Takeaway: use descriptive anchor text that helps the search engine understand the link.
Reasonableness also shows up in Mueller’s tweets this week about how stock photos affect search. Using stock to illustrate your team or something not directly relevant is a bad idea, but there is no penalty for using an image that appears on other websites. The image likely won’t rank well, but unless you’re competing directly on image search, using stock photography carries no penalty. Just make it accurate. (SEJ)
Takeaway: using stock photography won’t hurt you in Google’s algorithms, but don’t show your CEO as a 17-year-old buff beach bum unless you happen to work for a 17-year-old.
This week we also received news about the biggest subjects in social media and in advertising during May.
Facebook says that in May 2020 more people were looking for bentonite for use as a beauty supplement, bodyweight exercise, cycling shorts, frozen food, vermouth, and virtual art.
Wordstream reports that the eight industries with the best search advertising performance during the pandemic are: apparel, beauty and personal care, hobbies, arts, computers, gifts, health, and real estate (!). The hardest hit industries so far are internet, family, and travel.
4. Also in the Spotlight — Facebook Ad Boycott
We told you last week about the Facebook ad boycott started by human rights groups seeking equality that include the Anti-Defamation League and NAACP. At this time last week, socially conscious brands like Patagonia and The North Face had joined the boycott.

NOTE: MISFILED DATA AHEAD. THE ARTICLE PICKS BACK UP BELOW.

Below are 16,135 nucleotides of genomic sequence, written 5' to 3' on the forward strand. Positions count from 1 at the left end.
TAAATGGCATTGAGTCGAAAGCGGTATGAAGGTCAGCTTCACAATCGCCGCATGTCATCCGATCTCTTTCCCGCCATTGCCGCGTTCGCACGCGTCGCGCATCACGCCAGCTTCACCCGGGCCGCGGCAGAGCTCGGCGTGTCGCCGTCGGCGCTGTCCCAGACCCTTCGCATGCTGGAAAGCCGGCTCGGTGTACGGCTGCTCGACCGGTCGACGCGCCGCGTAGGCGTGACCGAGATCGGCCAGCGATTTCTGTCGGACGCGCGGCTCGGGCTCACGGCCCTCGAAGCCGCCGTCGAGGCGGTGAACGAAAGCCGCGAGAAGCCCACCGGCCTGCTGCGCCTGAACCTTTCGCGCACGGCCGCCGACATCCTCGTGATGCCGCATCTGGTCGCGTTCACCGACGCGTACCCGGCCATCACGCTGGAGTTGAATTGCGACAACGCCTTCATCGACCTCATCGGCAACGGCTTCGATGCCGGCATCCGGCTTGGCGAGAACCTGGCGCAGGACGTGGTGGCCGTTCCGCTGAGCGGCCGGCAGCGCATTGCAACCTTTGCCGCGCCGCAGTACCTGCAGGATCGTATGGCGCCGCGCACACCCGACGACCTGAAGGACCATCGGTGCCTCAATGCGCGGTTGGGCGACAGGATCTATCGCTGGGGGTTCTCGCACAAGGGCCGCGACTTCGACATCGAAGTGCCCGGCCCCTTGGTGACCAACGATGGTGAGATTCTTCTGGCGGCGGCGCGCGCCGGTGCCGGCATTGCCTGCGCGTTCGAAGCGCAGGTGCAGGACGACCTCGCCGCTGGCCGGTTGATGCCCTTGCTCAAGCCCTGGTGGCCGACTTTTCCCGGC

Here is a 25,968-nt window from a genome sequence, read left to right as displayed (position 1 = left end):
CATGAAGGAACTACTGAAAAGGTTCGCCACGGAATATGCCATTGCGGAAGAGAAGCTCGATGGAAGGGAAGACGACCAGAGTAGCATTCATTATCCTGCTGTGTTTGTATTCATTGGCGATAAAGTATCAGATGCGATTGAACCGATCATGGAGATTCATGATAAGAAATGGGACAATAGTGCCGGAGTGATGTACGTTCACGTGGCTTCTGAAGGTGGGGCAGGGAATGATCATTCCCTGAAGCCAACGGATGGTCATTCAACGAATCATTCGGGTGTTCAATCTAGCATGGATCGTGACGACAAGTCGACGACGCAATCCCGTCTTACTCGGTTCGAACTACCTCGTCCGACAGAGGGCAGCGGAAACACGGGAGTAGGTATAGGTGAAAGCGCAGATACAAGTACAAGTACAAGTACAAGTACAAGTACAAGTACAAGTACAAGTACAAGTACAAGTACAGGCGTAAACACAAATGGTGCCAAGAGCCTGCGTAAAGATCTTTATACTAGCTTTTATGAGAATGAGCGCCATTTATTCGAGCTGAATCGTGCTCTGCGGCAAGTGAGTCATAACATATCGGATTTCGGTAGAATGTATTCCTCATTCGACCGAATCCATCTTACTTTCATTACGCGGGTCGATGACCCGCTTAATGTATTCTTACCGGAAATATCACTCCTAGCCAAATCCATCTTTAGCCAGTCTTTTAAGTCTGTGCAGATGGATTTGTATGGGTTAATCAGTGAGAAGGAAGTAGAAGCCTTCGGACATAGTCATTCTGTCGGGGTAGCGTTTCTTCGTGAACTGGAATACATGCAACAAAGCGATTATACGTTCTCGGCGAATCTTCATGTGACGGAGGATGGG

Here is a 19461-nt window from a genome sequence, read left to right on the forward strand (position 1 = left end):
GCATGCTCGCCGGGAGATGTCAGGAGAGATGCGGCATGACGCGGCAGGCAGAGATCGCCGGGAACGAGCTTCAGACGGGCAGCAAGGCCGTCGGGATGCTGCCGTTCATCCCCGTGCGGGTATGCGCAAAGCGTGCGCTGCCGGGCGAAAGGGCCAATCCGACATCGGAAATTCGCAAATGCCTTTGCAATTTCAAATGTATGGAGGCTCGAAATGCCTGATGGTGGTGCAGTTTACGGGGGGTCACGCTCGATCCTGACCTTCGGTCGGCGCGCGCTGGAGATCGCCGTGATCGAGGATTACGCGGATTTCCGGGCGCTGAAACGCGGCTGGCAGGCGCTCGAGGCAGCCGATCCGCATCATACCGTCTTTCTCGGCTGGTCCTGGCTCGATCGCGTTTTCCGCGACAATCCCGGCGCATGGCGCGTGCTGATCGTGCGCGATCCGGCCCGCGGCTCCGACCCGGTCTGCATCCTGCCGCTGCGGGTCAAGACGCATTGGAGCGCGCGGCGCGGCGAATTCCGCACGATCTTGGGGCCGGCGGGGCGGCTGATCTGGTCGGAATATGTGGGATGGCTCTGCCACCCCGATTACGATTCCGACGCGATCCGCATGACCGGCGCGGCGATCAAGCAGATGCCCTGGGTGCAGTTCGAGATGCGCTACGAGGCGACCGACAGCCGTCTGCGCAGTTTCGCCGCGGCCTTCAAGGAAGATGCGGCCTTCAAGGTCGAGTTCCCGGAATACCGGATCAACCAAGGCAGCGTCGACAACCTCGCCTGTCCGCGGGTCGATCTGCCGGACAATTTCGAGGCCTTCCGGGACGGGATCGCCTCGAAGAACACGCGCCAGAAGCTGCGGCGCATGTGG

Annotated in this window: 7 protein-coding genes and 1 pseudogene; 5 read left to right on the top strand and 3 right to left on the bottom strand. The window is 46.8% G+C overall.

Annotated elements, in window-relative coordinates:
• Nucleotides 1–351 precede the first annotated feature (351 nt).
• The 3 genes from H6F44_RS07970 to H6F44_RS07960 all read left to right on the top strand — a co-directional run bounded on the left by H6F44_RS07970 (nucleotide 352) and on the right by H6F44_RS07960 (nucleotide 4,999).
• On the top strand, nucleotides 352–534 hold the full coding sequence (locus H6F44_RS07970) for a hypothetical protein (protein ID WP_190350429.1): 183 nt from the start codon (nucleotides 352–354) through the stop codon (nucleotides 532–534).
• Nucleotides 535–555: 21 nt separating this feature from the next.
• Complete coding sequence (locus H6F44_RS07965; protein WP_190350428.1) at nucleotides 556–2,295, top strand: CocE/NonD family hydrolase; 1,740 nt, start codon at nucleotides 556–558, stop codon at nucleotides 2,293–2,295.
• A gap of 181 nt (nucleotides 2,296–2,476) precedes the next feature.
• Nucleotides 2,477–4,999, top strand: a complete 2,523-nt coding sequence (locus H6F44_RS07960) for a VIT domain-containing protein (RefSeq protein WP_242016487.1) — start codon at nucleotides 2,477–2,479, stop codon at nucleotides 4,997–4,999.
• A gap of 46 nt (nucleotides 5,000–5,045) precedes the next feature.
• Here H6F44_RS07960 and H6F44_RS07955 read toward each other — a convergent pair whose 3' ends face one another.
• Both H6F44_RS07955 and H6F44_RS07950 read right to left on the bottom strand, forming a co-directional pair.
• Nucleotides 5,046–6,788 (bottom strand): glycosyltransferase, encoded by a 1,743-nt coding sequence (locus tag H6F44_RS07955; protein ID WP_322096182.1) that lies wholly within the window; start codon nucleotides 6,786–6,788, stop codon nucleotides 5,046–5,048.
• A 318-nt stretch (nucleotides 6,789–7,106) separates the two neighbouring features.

Much bigger brands are now joining the movement. The first in was $50 billion Unilever whose brands include Vaseline, Lipton, Dove, and Hellman’s. They were followed by Coca-Cola, Verizon, and Honda. Starbucks announced Sunday that they too are joining. Some brands included YouTube and other social media in their boycott announcement, and some are boycotting beyond July.
The big news wasn’t just the boycott, but its timing. Facebook CEO Mark Zuckerberg livestreamed some corrective actions Facebook would make, but Coke, Pepsi, and Starbucks all joined the boycott after hearing Facebook’s plans.
“Stop Hate For Profit,” the coalition heading the boycott, is looking for permanent infrastructure changes, independent audits, and refunds for brands whose advertisements appeared next to hate speech that was later removed. There are more actions that are on the group’s list, and they’re worth your time to read.